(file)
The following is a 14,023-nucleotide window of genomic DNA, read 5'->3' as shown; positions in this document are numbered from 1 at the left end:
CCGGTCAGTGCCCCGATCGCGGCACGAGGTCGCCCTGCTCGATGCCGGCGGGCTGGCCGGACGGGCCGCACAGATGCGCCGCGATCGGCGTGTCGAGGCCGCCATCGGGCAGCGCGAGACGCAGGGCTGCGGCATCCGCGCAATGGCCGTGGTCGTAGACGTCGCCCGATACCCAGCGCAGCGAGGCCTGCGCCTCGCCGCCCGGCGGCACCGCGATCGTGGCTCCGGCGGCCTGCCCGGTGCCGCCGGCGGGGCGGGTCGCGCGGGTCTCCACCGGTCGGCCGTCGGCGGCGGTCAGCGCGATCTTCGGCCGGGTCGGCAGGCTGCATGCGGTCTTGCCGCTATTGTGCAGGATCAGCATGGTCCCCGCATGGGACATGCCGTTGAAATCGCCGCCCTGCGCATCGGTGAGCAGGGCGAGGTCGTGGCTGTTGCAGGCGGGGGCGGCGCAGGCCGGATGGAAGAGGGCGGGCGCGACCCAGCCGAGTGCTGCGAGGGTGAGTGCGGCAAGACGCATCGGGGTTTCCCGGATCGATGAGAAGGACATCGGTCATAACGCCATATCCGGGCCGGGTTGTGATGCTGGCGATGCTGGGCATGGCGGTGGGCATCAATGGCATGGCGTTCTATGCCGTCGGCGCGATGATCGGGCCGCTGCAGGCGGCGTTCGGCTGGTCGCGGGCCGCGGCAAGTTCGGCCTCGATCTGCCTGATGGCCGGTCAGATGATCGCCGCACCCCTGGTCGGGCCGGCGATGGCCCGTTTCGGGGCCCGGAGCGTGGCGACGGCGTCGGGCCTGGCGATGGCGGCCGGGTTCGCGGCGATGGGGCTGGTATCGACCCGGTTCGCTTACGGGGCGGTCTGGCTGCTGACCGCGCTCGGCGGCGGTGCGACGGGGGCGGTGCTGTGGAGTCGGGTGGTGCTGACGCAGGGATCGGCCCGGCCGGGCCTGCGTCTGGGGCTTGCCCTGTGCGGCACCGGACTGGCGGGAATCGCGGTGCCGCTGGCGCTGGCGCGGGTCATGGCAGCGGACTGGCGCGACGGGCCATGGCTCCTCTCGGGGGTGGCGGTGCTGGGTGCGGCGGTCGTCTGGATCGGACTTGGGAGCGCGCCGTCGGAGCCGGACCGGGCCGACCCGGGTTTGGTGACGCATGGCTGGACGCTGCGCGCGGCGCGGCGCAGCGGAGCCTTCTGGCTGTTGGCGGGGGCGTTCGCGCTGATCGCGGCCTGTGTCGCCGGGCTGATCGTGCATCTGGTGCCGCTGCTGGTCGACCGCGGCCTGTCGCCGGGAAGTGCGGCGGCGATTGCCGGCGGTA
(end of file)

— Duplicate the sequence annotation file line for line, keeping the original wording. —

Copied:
The following is a 14,023-nucleotide window of genomic DNA, read 5'->3' as shown; positions in this document are numbered from 1 at the left end:
CCGGTCAGTGCCCCGATCGCGGCACGAGGTCGCCCTGCTCGATGCCGGCGGGCTGGCCGGACGGGCCGCACAGATGCGCCGCGATCGGCGTGTCGAGGCCGCCATCGGGCAGCGCGAGACGCAGGGCTGCGGCATCCGCGCAATGGCCGTGGTCGTAGACGTCGCCCGATACCCAGCGCAGCGAGGCCTGCGCCTCGCCGCCCGGCGGCACCGCGATCGTGGCTCCGGCGGCCTGCCCGGTGCCGCCGGCGGGGCGGGTCGCGCGGGTCTCCACCGGTCGGCCGTCGGCGGCGGTCAGCGCGATCTTCGGCCGGGTCGGCAGGCTGCATGCGGTCTTGCCGCTATTGTGCAGGATCAGCATGGTCCCCGCATGGGACATGCCGTTGAAATCGCCGCCCTGCGCATCGGTGAGCAGGGCGAGGTCGTGGCTGTTGCAGGCGGGGGCGGCGCAGGCCGGATGGAAGAGGGCGGGCGCGACCCAGCCGAGTGCTGCGAGGGTGAGTGCGGCAAGACGCATCGGGGTTTCCCGGATCGATGAGAAGGACATCGGTCATAACGCCATATCCGGGCCGGGTTGTGATGCTGGCGATGCTGGGCATGGCGGTGGGCATCAATGGCATGGCGTTCTATGCCGTCGGCGCGATGATCGGGCCGCTGCAGGCGGCGTTCGGCTGGTCGCGGGCCGCGGCAAGTTCGGCCTCGATCTGCCTGATGGCCGGTCAGATGATCGCCGCACCCCTGGTCGGGCCGGCGATGGCCCGTTTCGGGGCCCGGAGCGTGGCGACGGCGTCGGGCCTGGCGATGGCGGCCGGGTTCGCGGCGATGGGGCTGGTATCGACCCGGTTCGCTTACGGGGCGGTCTGGCTGCTGACCGCGCTCGGCGGCGGTGCGACGGGGGCGGTGCTGTGGAGTCGGGTGGTGCTGACGCAGGGATCGGCCCGGCCGGGCCTGCGTCTGGGGCTTGCCCTGTGCGGCACCGGACTGGCGGGAATCGCGGTGCCGCTGGCGCTGGCGCGGGTCATGGCAGCGGACTGGCGCGACGGGCCATGGCTCCTCTCGGGGGTGGCGGTGCTGGGTGCGGCGGTCGTCTGGATCGGACTTGGGAGCGCGCCGTCGGAGCCGGACCGGGCCGACCCGGGTTTGGTGACGCATGGCTGGACGCTGCGCGCGGCGCGGCGCAGCGGAGCCTTCTGGCTGTTGGCGGGGGCGTTCGCGCTGATCGCGGCCTGTGTCGCCGGGCTGATCGTGCATCTGGTGCCGCTGCTGGTCGACCGCGGCCTGTCGCCGGGAAGTGCGGCGGCGATTGCCGGCGGTA